The rise of low-quality private universities is not just an issue in South Africa but a problem that is growing globally. In December, Unesco’s Global Education Monitoring (GEM) Report published Who Chooses? Who Loses?, a comprehensive study drawing attention to the role and effect of private schools in education systems. The report warns that there is weak oversight of private actors in education in all contexts globally, which has serious consequences for equity and learning outcomes.
Today, around the world, one in three students are educated by non-state actors in higher education. In South Africa, about 10% of students are enrolled in tertiary education with an estimated 200 000 students studying in private colleges in the country by latest counts. Part of the reason for this growth is simply to meet the demand. Private universities can also play a valuable role in increasing access to education for people from various socioeconomic backgrounds. In South Africa, there are great examples such as Cida City campus, a low-cost university targeting poor black students, and Tsiba, a nonprofit institution financed by corporate sponsors, which offers business programmes to financially and educationally disadvantaged students.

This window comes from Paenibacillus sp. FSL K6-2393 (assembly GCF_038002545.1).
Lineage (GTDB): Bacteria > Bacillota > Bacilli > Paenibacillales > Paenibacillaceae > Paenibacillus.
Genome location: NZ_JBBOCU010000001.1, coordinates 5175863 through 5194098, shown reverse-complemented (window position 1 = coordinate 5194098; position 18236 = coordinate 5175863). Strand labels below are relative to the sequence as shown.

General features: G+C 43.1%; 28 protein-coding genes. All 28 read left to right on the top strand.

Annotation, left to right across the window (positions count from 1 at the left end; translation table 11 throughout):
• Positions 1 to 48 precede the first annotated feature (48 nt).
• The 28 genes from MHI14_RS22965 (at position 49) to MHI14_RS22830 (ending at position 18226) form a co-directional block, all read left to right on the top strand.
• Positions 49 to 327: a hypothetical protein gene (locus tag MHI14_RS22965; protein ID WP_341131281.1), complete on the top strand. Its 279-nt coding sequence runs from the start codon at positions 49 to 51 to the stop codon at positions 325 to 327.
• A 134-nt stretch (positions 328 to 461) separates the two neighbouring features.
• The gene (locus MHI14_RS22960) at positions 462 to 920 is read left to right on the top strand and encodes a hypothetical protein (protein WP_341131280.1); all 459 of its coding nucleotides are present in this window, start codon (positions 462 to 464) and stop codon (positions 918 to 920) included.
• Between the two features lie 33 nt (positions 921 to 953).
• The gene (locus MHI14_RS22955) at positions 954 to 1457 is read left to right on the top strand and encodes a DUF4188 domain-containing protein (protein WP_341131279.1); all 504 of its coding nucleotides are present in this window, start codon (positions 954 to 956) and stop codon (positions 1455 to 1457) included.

But the report warns that weak oversight is allowing many institutions to operate without any nod to equity and quality. Many of the bogus universities in South Africa are charging fees as profit-making entities, for instance, something that the report warns is having a detrimental effect on learning. One study in the US found that student outcomes deteriorate as the incentive for profit maximisation increases as many of these institutions put the interest of the investors first. Only 27 out of 184 countries have banned profit making at the tertiary education level as a result. It might be time for South Africa to consider doing the same.